Trust Fund Recovery Penalty – What is it?

When a business is in a difficult financial situation, a decision may be made to temporarily not pay payroll taxes.   What may not be known is when the payroll taxes are left unpaid, the IRS can make individuals in the business personally responsible for the payroll taxes.  This is called Trust Fund Recovery Penalty.Deciding not to pay payroll taxes is easy to do but this decision has significant consequences.  If a business is struggling to stay open, the first bills to pay are the most pressing bills.  It is like the loudest person in the room gets the most attention.  The loudest person may represent inventory, rent, utilities, mortgage, suppliers or lenders.  The quietest person in the room is the IRS.  The IRS is sitting in the corner not saying a word.  Then out of nowhere the IRS strikes with interest, penalties, liens and bank levies/garnishments.   It is easy to not pay the IRS.  All you have to do is file a return without a check.  Even better is not filing the return at all.  The problem is the IRS may not catch up with the business for months or even years.  By the time the business receives the bill, the tax plus interest and penalties is astronomical to say the very least.  At this point, the business barely has enough money to pay the tax.  The owner doesn’t even want to think about the penalties and interest because these amounts seem ridicules.  When the business does not make arrangements to timely pay the payroll taxes, the IRS will pursue Trust Fund Recover Penalty.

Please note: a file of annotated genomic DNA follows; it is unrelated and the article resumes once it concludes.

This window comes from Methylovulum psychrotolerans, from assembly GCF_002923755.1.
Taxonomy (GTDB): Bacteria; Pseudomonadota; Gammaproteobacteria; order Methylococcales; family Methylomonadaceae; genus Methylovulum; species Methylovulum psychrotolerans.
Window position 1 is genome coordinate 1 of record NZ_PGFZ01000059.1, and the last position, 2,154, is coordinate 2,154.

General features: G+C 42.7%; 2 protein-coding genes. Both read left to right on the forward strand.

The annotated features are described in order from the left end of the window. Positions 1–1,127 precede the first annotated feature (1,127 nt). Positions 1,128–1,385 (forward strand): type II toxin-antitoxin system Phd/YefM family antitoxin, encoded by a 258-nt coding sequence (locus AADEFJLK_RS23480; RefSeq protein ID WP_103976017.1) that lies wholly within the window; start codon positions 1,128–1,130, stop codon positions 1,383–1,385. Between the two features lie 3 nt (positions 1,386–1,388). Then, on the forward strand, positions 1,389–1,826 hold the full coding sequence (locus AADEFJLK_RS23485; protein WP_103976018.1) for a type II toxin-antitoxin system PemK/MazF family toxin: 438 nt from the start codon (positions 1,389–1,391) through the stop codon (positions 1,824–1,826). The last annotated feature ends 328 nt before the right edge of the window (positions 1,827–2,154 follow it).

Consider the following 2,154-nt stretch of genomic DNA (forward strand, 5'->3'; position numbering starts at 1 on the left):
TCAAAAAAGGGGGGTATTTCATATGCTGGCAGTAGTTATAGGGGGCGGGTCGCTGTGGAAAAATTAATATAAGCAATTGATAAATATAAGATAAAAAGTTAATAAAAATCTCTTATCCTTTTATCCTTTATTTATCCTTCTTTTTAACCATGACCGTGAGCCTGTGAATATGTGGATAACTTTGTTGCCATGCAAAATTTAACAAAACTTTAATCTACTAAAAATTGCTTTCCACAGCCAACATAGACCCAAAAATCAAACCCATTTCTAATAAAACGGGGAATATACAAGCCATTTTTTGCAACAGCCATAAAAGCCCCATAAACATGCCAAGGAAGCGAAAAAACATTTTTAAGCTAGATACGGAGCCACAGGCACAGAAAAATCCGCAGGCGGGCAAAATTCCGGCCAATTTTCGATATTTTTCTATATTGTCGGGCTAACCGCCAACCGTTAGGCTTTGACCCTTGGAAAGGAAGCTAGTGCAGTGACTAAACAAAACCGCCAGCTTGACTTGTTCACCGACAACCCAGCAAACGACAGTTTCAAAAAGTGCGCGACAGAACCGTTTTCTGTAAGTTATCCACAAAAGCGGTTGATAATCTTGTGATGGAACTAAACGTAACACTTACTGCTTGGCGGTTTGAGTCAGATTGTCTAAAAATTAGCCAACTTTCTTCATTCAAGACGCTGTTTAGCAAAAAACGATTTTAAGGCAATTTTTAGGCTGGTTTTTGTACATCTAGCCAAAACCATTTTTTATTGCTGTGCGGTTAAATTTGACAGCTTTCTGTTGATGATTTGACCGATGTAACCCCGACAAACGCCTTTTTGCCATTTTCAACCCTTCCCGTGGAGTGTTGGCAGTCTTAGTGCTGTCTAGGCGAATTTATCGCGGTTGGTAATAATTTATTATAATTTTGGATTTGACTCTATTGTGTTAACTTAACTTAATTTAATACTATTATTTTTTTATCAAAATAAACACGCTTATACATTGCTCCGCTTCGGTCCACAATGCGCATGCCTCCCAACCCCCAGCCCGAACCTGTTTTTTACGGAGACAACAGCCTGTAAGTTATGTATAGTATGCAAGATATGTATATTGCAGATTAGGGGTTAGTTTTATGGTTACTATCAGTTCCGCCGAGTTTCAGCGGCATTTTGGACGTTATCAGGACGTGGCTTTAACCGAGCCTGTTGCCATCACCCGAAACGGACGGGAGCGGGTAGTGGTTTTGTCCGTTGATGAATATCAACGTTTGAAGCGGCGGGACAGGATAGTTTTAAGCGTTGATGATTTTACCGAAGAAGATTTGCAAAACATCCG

What is Trust Fund Recovery Penalty? 
It is the employee’s portion of withholdings, social security, and medicare taxes.  These amounts are in trusted to the business to pay to the government on the employees behalf.  When the business fails to pay the payroll taxes, the IRS will hold certain individuals in the business personally liable for the trust fund portion.  The trust fund portion represents about 70% of the payroll taxes owed.

The IRS will generally hold owners of the business liable for trust fund recovery penalties.  The IRS can also hold other employees in the business such as secretaries, accountants, and bookkeepers.

By definition of Code Sec. 6672(a), Any person required to collect, truthfully account for, and pay over any tax imposed by this title who willfully fails to collect such tax, or truthfully account for an pay over such tax, or willfully attempts in any manner to evade or defeat any such tax or the payment thereof, shall, in addition to other penalties provided by law, be liable to a penalty equal  to the total amount of the tax evaded, or not collected, or not accounted for and paid over.

Responsible Person
A “responsible person” is defined in Code Sec. 6671(b), the term “person”, includes an officer or employee of a corporation, or a member or employee of a partnership, who as such officer, employee, or member is under a duty to perform the act in respect of which the violation occurs.

I will discuss more about how the IRS determines “persons responsible” for trust fund penalties in a future blog.

If you have unpaid payroll taxes and need help, call ALG Tax Solutions 855-MI-Tax-Help (855-648-2943) or provide your contact information online.  We can help you resolve payroll tax problems with creative solutions.

IRS Circular 230 Disclosure: To the extent this writing contains advice on a federal tax issue, the advice is not intended to be used, and cannot be used, for the purpose of (i) avoiding penalties under the Internal Revenue Code, or (ii) promoting, marketing, or recommending to another party any transaction or matter addressed in this communication.

2 Responses to “Trust Fund Recovery Penalty – What is it?”